Social Movement Essay

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Social Movements
Maria Anderson
BUS610: Organizational Behavior
Instructor: Dr. Leo Smith
May 15, 2012

Social Movements
What type of People Tend to Become Involved in Movements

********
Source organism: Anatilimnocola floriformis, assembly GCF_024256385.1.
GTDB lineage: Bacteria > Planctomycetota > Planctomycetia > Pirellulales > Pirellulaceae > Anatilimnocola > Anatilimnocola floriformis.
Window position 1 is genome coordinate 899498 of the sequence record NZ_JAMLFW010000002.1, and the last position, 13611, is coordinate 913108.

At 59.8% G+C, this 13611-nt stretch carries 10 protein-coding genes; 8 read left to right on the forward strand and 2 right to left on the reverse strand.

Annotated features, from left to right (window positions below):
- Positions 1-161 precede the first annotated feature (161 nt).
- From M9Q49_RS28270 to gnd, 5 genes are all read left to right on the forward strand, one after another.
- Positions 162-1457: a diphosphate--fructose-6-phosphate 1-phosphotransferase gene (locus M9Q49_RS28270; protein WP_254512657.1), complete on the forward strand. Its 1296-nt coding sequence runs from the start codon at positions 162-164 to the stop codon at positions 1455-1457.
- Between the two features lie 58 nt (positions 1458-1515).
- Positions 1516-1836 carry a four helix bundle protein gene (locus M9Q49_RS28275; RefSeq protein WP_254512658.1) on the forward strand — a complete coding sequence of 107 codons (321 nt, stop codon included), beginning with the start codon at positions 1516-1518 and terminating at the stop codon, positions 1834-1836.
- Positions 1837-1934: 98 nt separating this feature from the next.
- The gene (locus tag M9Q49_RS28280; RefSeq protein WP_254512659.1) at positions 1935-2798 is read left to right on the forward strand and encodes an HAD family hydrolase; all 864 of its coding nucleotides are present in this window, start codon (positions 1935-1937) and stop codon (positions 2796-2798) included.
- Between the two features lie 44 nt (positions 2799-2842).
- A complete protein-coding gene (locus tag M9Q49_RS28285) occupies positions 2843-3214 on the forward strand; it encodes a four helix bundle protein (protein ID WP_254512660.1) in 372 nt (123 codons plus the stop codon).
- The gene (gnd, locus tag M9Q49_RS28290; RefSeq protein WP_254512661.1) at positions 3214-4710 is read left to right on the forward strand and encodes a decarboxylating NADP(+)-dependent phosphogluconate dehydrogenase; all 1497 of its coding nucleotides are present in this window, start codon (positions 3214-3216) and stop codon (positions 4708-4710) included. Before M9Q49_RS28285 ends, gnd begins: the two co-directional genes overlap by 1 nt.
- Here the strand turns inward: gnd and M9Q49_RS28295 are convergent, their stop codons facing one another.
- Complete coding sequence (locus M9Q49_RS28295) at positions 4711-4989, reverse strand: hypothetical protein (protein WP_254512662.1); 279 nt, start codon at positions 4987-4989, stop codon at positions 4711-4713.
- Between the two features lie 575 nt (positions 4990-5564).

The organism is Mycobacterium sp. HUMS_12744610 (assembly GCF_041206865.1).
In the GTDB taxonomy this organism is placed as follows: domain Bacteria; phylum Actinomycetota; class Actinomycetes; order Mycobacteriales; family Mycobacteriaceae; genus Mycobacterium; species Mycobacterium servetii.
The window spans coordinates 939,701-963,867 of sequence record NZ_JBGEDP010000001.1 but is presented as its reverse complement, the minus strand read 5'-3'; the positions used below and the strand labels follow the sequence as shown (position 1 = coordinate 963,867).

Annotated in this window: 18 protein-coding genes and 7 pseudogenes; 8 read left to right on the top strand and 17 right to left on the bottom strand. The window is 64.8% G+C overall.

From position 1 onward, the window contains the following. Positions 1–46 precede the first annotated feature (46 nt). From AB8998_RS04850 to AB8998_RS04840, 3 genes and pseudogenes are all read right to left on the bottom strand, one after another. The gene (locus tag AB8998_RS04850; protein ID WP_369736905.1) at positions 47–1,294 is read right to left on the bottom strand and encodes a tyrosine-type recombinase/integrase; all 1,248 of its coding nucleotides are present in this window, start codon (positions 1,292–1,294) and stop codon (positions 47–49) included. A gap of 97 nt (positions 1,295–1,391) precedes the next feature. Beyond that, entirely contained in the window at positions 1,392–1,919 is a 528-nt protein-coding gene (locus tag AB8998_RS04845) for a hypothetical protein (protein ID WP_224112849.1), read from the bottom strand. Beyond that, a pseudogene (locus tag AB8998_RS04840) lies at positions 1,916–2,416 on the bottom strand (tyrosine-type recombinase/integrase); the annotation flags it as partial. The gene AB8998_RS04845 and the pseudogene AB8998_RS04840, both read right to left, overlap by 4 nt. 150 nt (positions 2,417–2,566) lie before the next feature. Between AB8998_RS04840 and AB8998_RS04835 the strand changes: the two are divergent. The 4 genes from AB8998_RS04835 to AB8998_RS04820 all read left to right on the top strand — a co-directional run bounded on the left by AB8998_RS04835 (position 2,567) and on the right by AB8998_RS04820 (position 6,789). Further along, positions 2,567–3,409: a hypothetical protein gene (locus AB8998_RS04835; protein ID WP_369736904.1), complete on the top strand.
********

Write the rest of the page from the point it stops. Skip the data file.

Social movements are a type of group action. They are a large group of people that gather together to express their concerns or opinions mainly on a specific subject or idea. Historians found that the people that tend to become involved in movements are people that find interest in the specific movement (Gerlach and Hines, 1970, p. 20). Contributors that become involved in movements tend to invest in the idea that is presented by the leaders and movers that have passion for the movement. There are all types of contributors, some that sponsor the movement financially, morally, economically, physically like a sympathizers – people who show a considerable support for those who have suffered misfortune; social group members. The Members of the movement would conduct gatherings and rallies to get others to join the idea and become part of movement. (Della Porta, 1995, p. 54). Leaders are critical to social movements: they inspire commitment, mobilize resources, create and recognize opportunities, devise strategies, frame demands, and influence outcomes. Example: A preacher The civil rights movement is a good place to examine the linkage between social movement leaders, and institutional context. A “freedom and justice” was embedded in the institution of the church. The church that emerged and served as the institutional framework through which the theology of the church was expressed through the sermons of preachers, emphasized the Biblical foundations of freedom and justice and the liberation rhetoric of great Biblical personalities, including Jesus, David, Ezekiel, Isaiah, Jonah, Joshua, Job, Moses, Peter, and Jesus; just to name a few. The church is an institution in which the preacher and congregants come to share cultural by engaging in dialogue during the sermon and...
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